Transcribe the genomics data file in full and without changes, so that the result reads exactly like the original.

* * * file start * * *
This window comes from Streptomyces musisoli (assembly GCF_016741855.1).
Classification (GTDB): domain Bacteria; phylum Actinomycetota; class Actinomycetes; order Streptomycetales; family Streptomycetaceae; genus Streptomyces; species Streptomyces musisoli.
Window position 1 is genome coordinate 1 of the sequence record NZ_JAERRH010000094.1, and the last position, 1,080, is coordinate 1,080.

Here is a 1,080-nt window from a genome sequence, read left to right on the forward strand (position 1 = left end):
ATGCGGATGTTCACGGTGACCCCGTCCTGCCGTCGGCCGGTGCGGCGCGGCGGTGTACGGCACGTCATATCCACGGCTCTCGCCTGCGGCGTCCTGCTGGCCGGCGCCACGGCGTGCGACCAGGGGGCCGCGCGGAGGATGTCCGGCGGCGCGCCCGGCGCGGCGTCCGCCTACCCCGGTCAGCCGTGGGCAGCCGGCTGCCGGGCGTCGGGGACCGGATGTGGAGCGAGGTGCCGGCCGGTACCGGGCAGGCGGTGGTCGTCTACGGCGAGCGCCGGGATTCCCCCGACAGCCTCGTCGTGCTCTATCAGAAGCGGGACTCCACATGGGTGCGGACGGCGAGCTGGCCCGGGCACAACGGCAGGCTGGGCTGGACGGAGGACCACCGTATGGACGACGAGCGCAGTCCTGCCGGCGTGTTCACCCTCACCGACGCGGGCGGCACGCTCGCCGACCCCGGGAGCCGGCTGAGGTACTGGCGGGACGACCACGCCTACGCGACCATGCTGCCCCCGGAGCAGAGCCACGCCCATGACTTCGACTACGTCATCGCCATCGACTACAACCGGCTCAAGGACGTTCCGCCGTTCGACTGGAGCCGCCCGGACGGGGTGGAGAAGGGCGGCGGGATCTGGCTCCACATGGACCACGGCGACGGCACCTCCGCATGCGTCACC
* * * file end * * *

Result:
This window comes from Streptomyces musisoli (assembly GCF_016741855.1).
Classification (GTDB): domain Bacteria; phylum Actinomycetota; class Actinomycetes; order Streptomycetales; family Streptomycetaceae; genus Streptomyces; species Streptomyces musisoli.
Window position 1 is genome coordinate 1 of the sequence record NZ_JAERRH010000094.1, and the last position, 1,080, is coordinate 1,080.

Here is a 1,080-nt window from a genome sequence, read left to right on the forward strand (position 1 = left end):
ATGCGGATGTTCACGGTGACCCCGTCCTGCCGTCGGCCGGTGCGGCGCGGCGGTGTACGGCACGTCATATCCACGGCTCTCGCCTGCGGCGTCCTGCTGGCCGGCGCCACGGCGTGCGACCAGGGGGCCGCGCGGAGGATGTCCGGCGGCGCGCCCGGCGCGGCGTCCGCCTACCCCGGTCAGCCGTGGGCAGCCGGCTGCCGGGCGTCGGGGACCGGATGTGGAGCGAGGTGCCGGCCGGTACCGGGCAGGCGGTGGTCGTCTACGGCGAGCGCCGGGATTCCCCCGACAGCCTCGTCGTGCTCTATCAGAAGCGGGACTCCACATGGGTGCGGACGGCGAGCTGGCCCGGGCACAACGGCAGGCTGGGCTGGACGGAGGACCACCGTATGGACGACGAGCGCAGTCCTGCCGGCGTGTTCACCCTCACCGACGCGGGCGGCACGCTCGCCGACCCCGGGAGCCGGCTGAGGTACTGGCGGGACGACCACGCCTACGCGACCATGCTGCCCCCGGAGCAGAGCCACGCCCATGACTTCGACTACGTCATCGCCATCGACTACAACCGGCTCAAGGACGTTCCGCCGTTCGACTGGAGCCGCCCGGACGGGGTGGAGAAGGGCGGCGGGATCTGGCTCCACATGGACCACGGCGACGGCACCTCCGCATGCGTCACC